Maybe I’m missing something, but for successful businesses there are now two factors leading toward an S-Corporation as the solution. And given the way the deduction is written, reasonable salary likely won’t be an issue—owners have an incentive to pay themselves!

As a reminder, there is no one right form of business entity. Though S-Corporations appear to be an excellent choice based on Section 199a, the choice of type of business entity should always be discussed with your tax professional and attorney prior to selecting it.

Conference Committee Agrees on Details of Tax Legislation; Measure Likely to Pass Next Week

Saturday, December 16th, 2017

The House and Senate conferees did indeed agree on tax ‘reform’ legislation. The bill will make great bedtime reading as it’s only 1,097 pages. The Tax Foundation has a great summary of the legislation. Here are some highlights; note that these provisions are in effect for the 2018 tax year:

– Seven tax brackets for individuals, ranging from 10% to 37%. Mostly, this will result in a decrease in taxes. However, the 35% tax bracket will now begin at $200,000 (single/Head of Household (HOH))/$400,000 Married Filing Jointly (MFJ); the 37% tax bracket begins at $500,000 single/HOH and $600,000 MFJ

– The standard deduction increases to $12,000 single/$18,000 HOH/$24,000 MFJ. However, personal exemptions are eliminated.

– Mortgage interest on home purchases remains deductible, but up to a limit of $750,000 of mortgage debt; however, equity debt is no longer deductible.

– State and local taxes, sales tax, and property tax deduction is limited to $10,000.

– The personal AMT is retained, but the AMT exemption is raised significantly.

– A single corporate tax rate of 21%.

– Pass-through income will be taxed at lower rates via a deduction. This is one area where the specific details matter.

– The corporate AMT is repealed.

– Net Operating Losses can only be carried forward, not backward (limited to 80% of taxable income).

– The individual mandate penalty is repealed, but for 2019 (not 2018). There’s still a penalty, but it’s $0.

– The Mayo decision (allowing the deduction of business expenses for professional gamblers who have losing years) is repealed for tax years 2018 – 2025. There are no other provisions that directly impact gambling in this legislation.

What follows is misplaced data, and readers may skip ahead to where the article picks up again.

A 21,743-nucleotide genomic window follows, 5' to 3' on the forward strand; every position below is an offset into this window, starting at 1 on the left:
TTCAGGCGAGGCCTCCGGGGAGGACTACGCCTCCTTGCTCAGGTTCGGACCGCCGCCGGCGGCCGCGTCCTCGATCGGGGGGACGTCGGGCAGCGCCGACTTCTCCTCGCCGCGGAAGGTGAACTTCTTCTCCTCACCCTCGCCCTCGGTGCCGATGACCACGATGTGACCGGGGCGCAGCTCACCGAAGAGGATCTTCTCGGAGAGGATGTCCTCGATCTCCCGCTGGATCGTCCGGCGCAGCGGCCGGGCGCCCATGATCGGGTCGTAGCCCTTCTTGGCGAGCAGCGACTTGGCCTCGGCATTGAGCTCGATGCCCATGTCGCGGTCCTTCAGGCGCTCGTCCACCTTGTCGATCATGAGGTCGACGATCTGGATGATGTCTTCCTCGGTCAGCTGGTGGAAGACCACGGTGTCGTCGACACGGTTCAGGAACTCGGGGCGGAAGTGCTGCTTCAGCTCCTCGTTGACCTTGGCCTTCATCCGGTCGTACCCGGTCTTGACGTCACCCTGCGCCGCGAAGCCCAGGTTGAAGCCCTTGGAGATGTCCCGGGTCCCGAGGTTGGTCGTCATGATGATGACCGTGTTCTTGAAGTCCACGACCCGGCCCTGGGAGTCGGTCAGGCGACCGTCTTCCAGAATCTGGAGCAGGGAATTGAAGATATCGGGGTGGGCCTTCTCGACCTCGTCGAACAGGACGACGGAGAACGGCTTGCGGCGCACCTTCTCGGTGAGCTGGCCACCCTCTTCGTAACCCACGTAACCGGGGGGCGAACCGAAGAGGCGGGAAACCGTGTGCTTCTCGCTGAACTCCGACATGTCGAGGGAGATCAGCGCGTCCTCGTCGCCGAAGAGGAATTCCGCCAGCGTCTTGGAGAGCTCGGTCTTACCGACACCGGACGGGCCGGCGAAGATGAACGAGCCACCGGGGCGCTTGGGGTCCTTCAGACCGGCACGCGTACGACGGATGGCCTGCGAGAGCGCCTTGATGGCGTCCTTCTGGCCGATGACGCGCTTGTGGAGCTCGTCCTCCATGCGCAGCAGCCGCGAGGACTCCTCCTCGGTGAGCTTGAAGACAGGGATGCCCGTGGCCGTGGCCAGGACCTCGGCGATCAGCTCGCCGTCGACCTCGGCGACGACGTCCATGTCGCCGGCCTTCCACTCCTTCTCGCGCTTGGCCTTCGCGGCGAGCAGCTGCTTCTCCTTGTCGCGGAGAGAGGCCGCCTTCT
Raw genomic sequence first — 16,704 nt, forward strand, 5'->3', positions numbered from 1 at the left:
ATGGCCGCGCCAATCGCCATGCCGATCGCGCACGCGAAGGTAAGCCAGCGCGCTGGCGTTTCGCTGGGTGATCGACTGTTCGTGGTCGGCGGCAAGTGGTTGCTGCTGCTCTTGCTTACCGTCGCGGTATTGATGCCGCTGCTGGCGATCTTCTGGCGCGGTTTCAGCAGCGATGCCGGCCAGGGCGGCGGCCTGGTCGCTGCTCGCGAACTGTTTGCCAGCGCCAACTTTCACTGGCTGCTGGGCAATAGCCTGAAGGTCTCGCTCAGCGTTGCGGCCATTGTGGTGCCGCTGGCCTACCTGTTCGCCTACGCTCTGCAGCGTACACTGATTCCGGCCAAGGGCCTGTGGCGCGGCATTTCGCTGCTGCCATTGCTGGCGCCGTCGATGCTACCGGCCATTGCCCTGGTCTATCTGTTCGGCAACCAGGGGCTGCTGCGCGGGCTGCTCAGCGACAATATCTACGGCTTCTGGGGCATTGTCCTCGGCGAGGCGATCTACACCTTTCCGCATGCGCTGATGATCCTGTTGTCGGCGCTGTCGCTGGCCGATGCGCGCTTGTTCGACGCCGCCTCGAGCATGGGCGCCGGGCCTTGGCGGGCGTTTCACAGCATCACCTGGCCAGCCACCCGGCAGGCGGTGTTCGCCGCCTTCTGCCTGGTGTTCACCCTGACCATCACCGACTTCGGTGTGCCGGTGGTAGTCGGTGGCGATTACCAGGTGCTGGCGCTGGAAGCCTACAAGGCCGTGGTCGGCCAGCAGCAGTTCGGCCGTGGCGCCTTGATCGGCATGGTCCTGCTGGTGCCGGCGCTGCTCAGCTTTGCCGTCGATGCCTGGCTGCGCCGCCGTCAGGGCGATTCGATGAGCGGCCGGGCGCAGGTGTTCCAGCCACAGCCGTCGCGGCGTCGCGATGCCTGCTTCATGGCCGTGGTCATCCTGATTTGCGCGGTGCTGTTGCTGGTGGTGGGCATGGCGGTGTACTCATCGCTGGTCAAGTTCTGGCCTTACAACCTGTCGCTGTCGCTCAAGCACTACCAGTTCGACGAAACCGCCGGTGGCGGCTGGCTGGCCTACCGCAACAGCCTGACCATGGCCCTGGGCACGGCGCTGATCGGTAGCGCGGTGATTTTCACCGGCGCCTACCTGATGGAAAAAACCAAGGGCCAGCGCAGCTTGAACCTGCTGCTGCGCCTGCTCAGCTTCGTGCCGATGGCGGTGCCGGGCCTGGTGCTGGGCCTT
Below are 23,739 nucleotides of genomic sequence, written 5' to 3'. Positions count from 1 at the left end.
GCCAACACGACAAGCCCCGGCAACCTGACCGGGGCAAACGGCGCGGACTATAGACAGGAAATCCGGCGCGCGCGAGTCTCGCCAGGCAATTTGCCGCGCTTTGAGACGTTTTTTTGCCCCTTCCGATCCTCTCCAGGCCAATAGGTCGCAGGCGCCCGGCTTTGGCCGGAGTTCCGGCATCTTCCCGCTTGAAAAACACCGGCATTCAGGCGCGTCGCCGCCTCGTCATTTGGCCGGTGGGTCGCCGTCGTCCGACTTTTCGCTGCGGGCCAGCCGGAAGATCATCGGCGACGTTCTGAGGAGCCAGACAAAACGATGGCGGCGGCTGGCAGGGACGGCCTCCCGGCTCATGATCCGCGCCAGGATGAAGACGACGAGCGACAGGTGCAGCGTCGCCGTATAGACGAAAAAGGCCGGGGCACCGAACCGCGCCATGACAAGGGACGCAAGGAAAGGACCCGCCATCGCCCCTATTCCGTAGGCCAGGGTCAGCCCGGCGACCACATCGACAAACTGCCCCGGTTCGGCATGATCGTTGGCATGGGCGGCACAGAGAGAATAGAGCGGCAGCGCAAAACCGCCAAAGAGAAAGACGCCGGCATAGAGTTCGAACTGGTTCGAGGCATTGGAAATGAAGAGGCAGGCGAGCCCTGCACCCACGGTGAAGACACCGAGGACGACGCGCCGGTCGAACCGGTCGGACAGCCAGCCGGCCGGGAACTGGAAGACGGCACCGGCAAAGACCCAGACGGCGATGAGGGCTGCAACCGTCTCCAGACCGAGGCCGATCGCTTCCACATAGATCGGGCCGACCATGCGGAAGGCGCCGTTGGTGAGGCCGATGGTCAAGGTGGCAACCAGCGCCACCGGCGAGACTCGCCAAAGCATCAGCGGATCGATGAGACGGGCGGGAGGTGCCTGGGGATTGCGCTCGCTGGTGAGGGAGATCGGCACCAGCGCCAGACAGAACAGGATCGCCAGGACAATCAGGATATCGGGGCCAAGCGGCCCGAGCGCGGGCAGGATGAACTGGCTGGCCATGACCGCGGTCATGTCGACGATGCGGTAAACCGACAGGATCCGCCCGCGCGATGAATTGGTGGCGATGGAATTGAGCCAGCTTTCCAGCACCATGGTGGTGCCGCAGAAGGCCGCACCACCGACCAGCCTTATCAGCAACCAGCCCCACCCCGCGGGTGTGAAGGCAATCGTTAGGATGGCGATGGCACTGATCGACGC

After I read the 1,097 pages (503 pages of legislation and about 500 pages of analysis) I will have more on the legislation.

GOP Tax Proposal Targets Professional Gamblers’ Losing Years

Thursday, November 2nd, 2017

The Joint Committee on Taxation released its new tax proposal, H.R. 1, today. Buried within it is Section 1305:

SEC. 1305. LIMITATION ON WAGERING LOSSES.
(a) IN GENERAL.—Section 165(d) is amended by adding at the end the following: ‘‘For purposes of the preceding sentence, the term ‘losses from wagering transactions’ includes any deduction otherwise allowable under this chapter incurred in carrying on any wagering trans action.’’.

So what does this mean? The Joint Committee on Taxation (JCT) sent out an analysis:

Sec. 1305. Limitation on wagering losses.

Current law: Under current law, a taxpayer may claim an itemized deduction for losses from gambling, but only to the extent of gambling winnings. However, taxpayers may claim other deductions connected to gambling that are deductible regardless of gambling winnings.

Provision: Under the provision, all deductions for expenses incurred in carrying out wagering transactions (not just gambling losses) would be limited to the extent of wagering winnings. The provision would be effective for tax years beginning after 2017.

JCT estimate: According to JCT, the provision would increase revenues by $0.1 billion over 2018-2027.

The JCT analysis is wrong about the current law. Only professional gamblers can take business expenses beyond their gambling winnings to create an overall loss. This is the result of Mayo v Commissioner; Section 1305 would overrule the Mayo decision.

I will have more on this proposal, most likely over the weekend. There’s quite a bit for me to digest. For now, let me state that my first reading of the measure did not leave me feeling good about it.